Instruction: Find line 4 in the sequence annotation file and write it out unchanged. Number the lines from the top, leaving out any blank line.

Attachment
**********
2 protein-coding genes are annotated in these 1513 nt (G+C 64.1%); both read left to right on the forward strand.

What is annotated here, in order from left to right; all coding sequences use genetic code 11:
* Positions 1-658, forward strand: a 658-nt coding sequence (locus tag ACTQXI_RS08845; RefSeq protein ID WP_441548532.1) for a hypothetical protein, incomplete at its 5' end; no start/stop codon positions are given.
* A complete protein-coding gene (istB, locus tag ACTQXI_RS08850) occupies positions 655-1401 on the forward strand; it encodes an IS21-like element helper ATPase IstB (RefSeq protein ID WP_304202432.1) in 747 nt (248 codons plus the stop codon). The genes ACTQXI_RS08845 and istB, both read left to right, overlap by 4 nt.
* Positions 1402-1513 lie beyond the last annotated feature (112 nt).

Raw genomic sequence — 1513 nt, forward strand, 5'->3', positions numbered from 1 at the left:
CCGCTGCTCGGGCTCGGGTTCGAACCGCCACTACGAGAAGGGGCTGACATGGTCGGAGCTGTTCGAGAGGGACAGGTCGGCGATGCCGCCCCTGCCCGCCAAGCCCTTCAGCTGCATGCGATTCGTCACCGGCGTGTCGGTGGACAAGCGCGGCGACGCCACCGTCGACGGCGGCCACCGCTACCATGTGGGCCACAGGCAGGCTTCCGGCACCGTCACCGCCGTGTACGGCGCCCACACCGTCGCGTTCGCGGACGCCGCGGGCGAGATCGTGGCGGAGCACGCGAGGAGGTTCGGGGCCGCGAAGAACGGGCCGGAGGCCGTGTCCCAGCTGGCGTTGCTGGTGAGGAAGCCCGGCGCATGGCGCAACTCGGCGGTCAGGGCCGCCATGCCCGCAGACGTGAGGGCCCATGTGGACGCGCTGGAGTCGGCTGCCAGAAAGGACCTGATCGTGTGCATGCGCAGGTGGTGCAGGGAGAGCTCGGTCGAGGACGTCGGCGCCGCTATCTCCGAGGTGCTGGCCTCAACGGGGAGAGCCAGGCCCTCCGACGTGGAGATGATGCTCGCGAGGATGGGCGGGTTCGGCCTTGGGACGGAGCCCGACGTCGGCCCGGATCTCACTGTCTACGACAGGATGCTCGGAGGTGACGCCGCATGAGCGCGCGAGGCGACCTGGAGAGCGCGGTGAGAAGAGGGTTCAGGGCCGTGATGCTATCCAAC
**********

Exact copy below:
* A complete protein-coding gene (istB, locus tag ACTQXI_RS08850) occupies positions 655-1401 on the forward strand; it encodes an IS21-like element helper ATPase IstB (RefSeq protein ID WP_304202432.1) in 747 nt (248 codons plus the stop codon). The genes ACTQXI_RS08845 and istB, both read left to right, overlap by 4 nt.